System Center Virtual Machine Manager 2012 R2: Migrating Hosts and Libraries

Posted on November 27, 2013 by Damian Flynn in System Center with

Welcome to this series on System Center Virtual Machine Manager 2012 R2! In part one, I discussed upgrading to System Center Virtual Machine Manager 2012 R2 (SCVMM 2012 R2). In part two, I provided an overview of migrating to SCVMM. Now that you have an overview of the process of migrating our SCVMM environment to 2012 R2, let’s take a deeper dive into the steps we’ll be taking to migrate the hosts and library.

In this post we will focus on both the Hyper-V hosts and the logical networks we will be hosting, in addition to the addition of our library servers. What I will not be covering here is the procedure to create a logical switch, as depending on your environment you might for some obscure reason wish to use the old virtual switch format. The samples I will present are based on the assumption that you are migrating from a virtual switch, leaving you the option to start initial with a virtual switch and upgrade to a logical switch when suitable.

Keep in mind that as we cover each step, we are moving steps away from a quick rollback option. However, assuming you keep note of where you are, reversing these changes (should that be necessary) should be a quite similar exercise.

System Center Virtual Machine Manager 2012 R2: Host Groups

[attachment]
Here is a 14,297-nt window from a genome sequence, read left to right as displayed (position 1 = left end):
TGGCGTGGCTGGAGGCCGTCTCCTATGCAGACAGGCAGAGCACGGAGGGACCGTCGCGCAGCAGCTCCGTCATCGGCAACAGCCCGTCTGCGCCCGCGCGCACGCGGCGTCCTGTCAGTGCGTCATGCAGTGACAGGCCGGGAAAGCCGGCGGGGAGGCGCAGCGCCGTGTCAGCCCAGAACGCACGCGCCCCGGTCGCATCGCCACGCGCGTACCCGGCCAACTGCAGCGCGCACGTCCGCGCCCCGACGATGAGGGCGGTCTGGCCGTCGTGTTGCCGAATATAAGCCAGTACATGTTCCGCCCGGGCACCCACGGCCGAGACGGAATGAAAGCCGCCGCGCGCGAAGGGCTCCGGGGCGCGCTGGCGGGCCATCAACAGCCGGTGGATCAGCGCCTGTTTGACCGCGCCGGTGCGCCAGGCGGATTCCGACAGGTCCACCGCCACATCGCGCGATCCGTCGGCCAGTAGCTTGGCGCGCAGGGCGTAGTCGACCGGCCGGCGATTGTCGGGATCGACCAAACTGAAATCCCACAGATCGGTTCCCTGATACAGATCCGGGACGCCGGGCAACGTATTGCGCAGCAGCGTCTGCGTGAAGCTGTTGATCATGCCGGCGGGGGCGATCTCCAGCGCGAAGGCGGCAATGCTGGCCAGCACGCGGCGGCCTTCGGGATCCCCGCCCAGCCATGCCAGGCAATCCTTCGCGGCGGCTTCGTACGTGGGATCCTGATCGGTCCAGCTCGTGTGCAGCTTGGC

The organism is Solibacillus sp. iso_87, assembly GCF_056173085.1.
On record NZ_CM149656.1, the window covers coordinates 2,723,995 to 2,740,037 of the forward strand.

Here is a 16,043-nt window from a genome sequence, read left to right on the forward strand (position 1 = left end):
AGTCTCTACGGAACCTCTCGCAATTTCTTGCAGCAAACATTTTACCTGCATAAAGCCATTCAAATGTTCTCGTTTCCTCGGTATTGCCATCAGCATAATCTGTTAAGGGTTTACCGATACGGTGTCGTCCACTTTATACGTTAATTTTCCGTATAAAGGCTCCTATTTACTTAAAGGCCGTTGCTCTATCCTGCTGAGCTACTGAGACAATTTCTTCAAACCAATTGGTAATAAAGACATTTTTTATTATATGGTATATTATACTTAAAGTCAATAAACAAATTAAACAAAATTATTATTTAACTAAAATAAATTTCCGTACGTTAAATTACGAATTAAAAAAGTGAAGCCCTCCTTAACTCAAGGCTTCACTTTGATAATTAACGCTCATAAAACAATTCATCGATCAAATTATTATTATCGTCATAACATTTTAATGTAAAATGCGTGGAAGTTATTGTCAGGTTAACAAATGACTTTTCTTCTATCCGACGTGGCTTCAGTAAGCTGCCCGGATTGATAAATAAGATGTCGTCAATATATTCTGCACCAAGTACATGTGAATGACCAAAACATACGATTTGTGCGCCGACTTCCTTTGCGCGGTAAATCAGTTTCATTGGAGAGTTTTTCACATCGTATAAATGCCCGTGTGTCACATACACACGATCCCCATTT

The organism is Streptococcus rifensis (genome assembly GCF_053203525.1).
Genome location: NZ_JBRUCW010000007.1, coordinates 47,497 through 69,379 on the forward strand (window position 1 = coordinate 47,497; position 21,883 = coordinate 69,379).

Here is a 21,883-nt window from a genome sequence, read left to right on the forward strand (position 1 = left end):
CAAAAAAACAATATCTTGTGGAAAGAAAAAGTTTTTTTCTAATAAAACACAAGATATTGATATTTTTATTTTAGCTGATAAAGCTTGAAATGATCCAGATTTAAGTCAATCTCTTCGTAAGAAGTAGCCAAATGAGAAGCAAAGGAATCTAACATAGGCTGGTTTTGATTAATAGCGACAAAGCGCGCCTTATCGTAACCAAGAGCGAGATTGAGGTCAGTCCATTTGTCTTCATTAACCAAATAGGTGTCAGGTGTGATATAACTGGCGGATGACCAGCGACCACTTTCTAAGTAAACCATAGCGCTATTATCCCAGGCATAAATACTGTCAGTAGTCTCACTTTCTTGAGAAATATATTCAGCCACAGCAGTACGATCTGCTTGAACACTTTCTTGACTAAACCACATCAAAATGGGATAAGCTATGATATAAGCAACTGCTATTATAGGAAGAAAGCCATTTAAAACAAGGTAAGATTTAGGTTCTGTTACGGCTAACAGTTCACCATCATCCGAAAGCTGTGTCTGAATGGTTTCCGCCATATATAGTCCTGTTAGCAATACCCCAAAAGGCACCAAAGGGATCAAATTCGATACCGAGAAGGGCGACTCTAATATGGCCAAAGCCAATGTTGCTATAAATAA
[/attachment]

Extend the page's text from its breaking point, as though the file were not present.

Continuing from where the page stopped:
We can now change to the Fabric view in VMM, as next we will create a host group for the Hyper-V hosts that will be used to organize the servers and clusters which host our compute fabric. An example of the simple hierarchy I require to implement is to create a parent group called Operations, which has two children, namely WS08R2 and WS2012. The PowerShell to implement this is as follows.

Prepare Hyper-V Hosts

We can now begin to add our Hyper-V hosts to VMM for management. If these hosts have a VMM agent deployed, which is likely the case, this agent will be potentially be the SP1 version, and  still reporting to the SP1 server.

Connect to each host, and remove the agent manually from the Add/Remove Programs dialog. Failure to remove the agent will cause VMM will complain that the agents are incompatible as soon as we being to execute the next step of the migration.


Hyper-V Under New Management

With the Hyper-V hosts ready, we can now have the target SCVMM 2012 R2 environment push the new agents to these hosts and complete its procedure to have these registered in VMM.

After executing these commands, SCVMM will begin its work of exercising the refreshers and start enumerating the nodes in the clusters. This will take 15 to 20 minutes to complete, after which we will have a full list of VMs. However expect all of these to be in an “unsupported configuration” state. As the host networking is not yet known to SCVMM, we will set out to address this challenge in the next steps.

Creating Logical Networks